CLEVELANDWhile the majority of Americans wish to die in the comfort of their homes, most are actually dying in institutions, often with pain and other symptoms poorly controlled.
Desire vs Reality in End-of-Life Care
A 1996 Gallup survey commissioned by the National Hospice Organization showed that 90% of respondents expressed a desire to die at home. Although most cancer patients have the time to plan and the desire to die at home, the number of people dying in institutions remains about 74%. In 1992, 57% of Americans died in hospitals, 17% in nursing homes, and 20% in their own homes.
The majority of patients who die in institutions could be well cared for at home, said Donna S. Zhukovsky, MD, director of the Cancer Pain Clinic, Palliative Medicine Program, Cleveland Clinic Foundation. But there are a number of barriers to closing the gap between desire and reality in end-of-life care, including a lack of physician education in end-of-life care, the burden placed on families of patients who wish to die at home, and the underuse of hospice programs.
Dr. Zhukovsky spoke at a conference based on the Education of Physicians in End-of-Life Care (EPEC) program, developed by the American Medical Association in conjunction with the Robert Wood Johnson Foundation.
A short video produced by EPEC accompanied Dr. Zhukovskys talk. In it, several physicians speak candidly about the deficiencies in end-of-life care that existed in their own training.
EPEC project director Charles F. von Gunten, MD, PhD, is shown expressing his frustration with physicians who tell him that there is nothing left to do for their dying patients. At one point, another physician says, We need to be confronting our own mortality and dis-ease with emotions. We need to believe dying people are important.
Near the videos conclusion, Dr. von Gunten states that end-of-life care combines elements of the scientist, humanist, friend, and comforter: All the things that have drawn people into the medical profession since the beginning.
Dr. Zhukovsky said that before the EPEC program was developed, there had been no standardized medical education for end-of-life care. Only 4 of 126 US medical schools require a separate course in the care of the dying. The EPEC program was established to provide physicians with new skills and competencies in end-of-life care. Nurses and other health care professionals have also found it beneficial, she said.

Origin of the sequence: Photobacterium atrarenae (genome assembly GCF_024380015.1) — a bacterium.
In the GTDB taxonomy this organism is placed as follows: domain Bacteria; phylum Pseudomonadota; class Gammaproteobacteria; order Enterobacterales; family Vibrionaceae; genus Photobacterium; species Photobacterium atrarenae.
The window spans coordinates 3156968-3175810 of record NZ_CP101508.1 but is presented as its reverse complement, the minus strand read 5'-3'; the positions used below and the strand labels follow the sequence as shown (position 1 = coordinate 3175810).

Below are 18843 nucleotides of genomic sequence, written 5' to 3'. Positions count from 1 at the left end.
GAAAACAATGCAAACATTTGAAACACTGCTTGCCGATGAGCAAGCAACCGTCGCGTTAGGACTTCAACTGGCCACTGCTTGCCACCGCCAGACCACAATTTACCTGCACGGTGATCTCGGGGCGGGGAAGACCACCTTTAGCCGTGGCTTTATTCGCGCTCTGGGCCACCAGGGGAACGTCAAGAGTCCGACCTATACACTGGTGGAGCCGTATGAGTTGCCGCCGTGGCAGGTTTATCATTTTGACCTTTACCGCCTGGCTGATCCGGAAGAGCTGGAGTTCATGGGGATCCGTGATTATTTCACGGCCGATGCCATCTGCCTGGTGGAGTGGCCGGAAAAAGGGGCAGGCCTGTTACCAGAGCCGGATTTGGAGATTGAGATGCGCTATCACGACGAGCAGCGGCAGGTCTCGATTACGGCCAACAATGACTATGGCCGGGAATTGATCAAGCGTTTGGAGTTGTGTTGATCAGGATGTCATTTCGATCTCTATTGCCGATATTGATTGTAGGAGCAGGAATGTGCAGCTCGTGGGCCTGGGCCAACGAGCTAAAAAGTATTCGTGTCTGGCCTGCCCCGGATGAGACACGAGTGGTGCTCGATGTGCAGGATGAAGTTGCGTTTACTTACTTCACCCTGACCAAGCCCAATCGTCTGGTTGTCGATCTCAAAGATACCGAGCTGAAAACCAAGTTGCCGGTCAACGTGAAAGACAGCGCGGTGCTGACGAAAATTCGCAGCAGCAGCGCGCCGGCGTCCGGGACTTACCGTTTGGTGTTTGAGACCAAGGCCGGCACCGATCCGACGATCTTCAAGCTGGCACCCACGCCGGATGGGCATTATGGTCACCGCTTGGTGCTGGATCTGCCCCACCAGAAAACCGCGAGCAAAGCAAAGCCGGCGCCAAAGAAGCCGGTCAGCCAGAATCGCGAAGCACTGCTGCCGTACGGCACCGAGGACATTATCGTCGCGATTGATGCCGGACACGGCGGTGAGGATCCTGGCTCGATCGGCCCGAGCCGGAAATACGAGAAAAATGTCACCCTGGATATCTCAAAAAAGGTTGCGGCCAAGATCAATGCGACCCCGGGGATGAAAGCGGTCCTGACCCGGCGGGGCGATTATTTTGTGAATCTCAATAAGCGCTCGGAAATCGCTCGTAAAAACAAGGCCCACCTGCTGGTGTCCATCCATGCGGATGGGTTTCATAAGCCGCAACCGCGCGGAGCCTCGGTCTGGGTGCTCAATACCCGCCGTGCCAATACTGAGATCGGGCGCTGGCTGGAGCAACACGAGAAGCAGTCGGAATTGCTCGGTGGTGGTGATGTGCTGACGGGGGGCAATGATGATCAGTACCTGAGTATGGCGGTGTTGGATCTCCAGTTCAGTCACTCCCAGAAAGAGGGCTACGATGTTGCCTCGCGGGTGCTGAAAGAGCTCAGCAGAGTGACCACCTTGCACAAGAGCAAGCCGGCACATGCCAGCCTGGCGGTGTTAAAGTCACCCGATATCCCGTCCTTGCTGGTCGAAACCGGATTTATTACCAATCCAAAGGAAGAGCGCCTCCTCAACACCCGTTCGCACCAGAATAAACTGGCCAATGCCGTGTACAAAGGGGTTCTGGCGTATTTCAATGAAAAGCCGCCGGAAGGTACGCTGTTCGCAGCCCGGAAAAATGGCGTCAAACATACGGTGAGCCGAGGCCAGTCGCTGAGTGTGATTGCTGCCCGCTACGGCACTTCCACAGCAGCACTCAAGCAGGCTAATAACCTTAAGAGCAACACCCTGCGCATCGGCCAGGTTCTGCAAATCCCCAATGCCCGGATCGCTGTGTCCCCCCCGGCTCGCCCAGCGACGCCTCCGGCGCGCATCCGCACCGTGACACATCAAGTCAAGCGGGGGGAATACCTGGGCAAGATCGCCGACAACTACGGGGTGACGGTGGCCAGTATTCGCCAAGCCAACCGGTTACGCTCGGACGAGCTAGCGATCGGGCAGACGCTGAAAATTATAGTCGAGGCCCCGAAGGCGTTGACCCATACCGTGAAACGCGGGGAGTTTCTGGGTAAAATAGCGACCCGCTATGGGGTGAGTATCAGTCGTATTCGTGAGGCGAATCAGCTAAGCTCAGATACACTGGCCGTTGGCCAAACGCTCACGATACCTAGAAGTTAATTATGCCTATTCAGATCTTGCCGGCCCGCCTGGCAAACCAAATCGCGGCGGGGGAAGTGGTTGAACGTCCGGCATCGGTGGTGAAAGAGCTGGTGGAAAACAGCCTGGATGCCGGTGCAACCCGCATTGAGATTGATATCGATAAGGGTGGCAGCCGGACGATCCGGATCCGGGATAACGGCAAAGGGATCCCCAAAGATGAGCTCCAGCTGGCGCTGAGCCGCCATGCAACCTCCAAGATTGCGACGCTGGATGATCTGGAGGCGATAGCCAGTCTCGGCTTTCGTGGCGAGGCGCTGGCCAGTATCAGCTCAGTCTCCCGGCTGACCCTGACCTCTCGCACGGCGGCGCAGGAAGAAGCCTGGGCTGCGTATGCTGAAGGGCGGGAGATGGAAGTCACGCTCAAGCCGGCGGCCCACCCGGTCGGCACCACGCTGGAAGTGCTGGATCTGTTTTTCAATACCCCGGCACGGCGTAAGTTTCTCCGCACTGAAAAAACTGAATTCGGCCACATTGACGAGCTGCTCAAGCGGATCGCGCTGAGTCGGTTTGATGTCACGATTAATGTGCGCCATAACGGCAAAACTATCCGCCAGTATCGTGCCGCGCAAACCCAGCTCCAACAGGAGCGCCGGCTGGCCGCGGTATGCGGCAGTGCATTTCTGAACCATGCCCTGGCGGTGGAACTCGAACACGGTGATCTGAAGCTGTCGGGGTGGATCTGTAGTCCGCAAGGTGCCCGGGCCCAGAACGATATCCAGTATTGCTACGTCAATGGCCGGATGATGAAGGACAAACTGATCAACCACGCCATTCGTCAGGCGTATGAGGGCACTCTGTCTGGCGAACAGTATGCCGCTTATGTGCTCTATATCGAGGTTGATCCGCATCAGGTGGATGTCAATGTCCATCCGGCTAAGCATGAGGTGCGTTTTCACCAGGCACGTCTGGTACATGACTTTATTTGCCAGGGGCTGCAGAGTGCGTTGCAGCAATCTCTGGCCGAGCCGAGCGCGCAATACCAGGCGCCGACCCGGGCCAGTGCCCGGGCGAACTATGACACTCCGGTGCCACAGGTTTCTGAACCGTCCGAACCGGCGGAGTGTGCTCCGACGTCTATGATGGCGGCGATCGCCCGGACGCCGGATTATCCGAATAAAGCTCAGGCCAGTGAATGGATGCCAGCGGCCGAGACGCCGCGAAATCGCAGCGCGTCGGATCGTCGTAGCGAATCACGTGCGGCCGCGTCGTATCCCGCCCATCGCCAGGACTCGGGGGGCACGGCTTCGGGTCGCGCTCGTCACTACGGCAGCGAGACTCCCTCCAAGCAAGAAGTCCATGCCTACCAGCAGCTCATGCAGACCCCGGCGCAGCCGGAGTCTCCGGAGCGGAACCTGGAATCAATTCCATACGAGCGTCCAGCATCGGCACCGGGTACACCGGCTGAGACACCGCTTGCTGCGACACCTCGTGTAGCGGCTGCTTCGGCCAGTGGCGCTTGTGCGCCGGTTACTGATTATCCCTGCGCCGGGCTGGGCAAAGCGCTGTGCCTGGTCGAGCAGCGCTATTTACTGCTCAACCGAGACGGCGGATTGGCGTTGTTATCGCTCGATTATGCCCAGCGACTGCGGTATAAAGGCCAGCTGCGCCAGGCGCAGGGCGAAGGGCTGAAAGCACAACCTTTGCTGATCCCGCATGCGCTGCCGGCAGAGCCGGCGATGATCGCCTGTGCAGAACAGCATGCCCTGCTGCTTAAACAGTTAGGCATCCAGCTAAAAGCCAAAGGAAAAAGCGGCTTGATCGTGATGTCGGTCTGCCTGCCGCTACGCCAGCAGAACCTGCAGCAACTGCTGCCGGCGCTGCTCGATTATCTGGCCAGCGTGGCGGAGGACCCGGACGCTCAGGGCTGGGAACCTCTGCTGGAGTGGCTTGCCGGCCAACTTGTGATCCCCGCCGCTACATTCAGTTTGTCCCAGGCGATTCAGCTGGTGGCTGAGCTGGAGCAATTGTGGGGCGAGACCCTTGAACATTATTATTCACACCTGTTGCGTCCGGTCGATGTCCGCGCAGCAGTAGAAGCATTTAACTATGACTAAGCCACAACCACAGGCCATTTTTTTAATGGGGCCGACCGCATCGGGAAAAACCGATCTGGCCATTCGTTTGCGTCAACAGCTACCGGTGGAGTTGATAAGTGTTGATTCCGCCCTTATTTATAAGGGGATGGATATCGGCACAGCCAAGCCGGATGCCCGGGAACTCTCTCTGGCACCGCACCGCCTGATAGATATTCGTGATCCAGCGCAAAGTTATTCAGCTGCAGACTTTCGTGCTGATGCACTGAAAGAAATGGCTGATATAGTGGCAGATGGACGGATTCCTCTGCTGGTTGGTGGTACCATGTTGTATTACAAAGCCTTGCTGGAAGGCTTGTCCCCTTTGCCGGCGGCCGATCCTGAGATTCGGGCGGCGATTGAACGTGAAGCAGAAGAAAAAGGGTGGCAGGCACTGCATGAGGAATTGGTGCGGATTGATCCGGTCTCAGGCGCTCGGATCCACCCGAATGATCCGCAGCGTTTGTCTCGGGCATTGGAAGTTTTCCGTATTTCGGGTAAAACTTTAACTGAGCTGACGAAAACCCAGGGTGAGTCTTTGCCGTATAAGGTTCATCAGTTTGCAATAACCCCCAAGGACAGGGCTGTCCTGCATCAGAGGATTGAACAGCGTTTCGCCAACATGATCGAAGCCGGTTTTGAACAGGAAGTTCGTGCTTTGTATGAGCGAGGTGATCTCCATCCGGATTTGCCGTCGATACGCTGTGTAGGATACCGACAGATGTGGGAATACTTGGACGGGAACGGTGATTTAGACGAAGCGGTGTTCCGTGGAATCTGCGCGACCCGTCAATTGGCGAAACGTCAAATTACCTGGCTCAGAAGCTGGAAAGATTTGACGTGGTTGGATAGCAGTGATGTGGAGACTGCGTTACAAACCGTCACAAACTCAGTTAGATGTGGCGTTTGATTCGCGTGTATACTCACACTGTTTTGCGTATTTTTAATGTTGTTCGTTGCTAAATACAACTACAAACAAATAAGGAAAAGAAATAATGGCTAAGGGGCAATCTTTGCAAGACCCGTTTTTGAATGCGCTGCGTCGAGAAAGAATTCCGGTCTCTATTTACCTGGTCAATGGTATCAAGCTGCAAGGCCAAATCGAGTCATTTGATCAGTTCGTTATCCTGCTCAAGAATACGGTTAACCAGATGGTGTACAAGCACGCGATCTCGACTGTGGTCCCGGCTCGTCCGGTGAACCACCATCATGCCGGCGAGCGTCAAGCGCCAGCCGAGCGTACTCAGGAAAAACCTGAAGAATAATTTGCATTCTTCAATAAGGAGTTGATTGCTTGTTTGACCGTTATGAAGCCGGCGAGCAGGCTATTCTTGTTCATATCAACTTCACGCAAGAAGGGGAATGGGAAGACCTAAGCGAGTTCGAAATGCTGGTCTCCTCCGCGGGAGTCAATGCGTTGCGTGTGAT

In addition to the lack of appropriate education, certain attitudes within medicine have contributed to the gaps in end-of-life care in this country, Dr. Zhu-kovsky said. Some physicians may view palliative medicine as hand-holding rather than as a research-based practice of medicine, she said.
Physicians may also be uncomfortable with delivering bad news and facing the imminent death of their patient. Adverse legislation, including triplicate prescription pads, and unwarranted fears of psychological addiction contribute to physician reluctance to prescribe narcotic drugs for pain relief.
These shortcomings within the profession have, for the most part, remained unrecognized by the public. In 1997, an American Medical Association Public Opinion Survey asked the question: Do you feel your doctor is open and able to help you discuss and plan for care in case of life-threatening illness? Seventy-four percent of respondents said yes.
Hospice, which started in the United States in the early 1970s and received Medicare reimbursement beginning in 1982, addresses the social, financial, psychological, and spiritual needs of patients and families, as well as physical care. Yet hospice continues to be underused.
In 1995, hospice cared for only 17% of dying patients, and the median length of stay was declining. In 1998, the median length of stay was 20 days. This doesnt give hospice time to perform their interventions, Dr. Zhukovsky said. Were not reaching people.
Although 90% of Americans believe it is a family responsibility to provide care, Dr. Zhukovsky said, many families feel unprepared to take care of a dying family member at home. This contributes to the large number of patients in institutions.
Caregiving also carries the potential for financial devastation. One study found that 20% of family members quit work to provide care, 31% of families lost their savings, and 40% of families became impoverished as a result of caring for a dying member, she said.
Forty percent of patients worry about being a burden to their families. It affects their decisions regarding treatment, Dr. Zhukovsky said. They may make treatment choices that lead to an earlier demise, or consider physician-assisted suicide, in order to prevent their family from running out of money.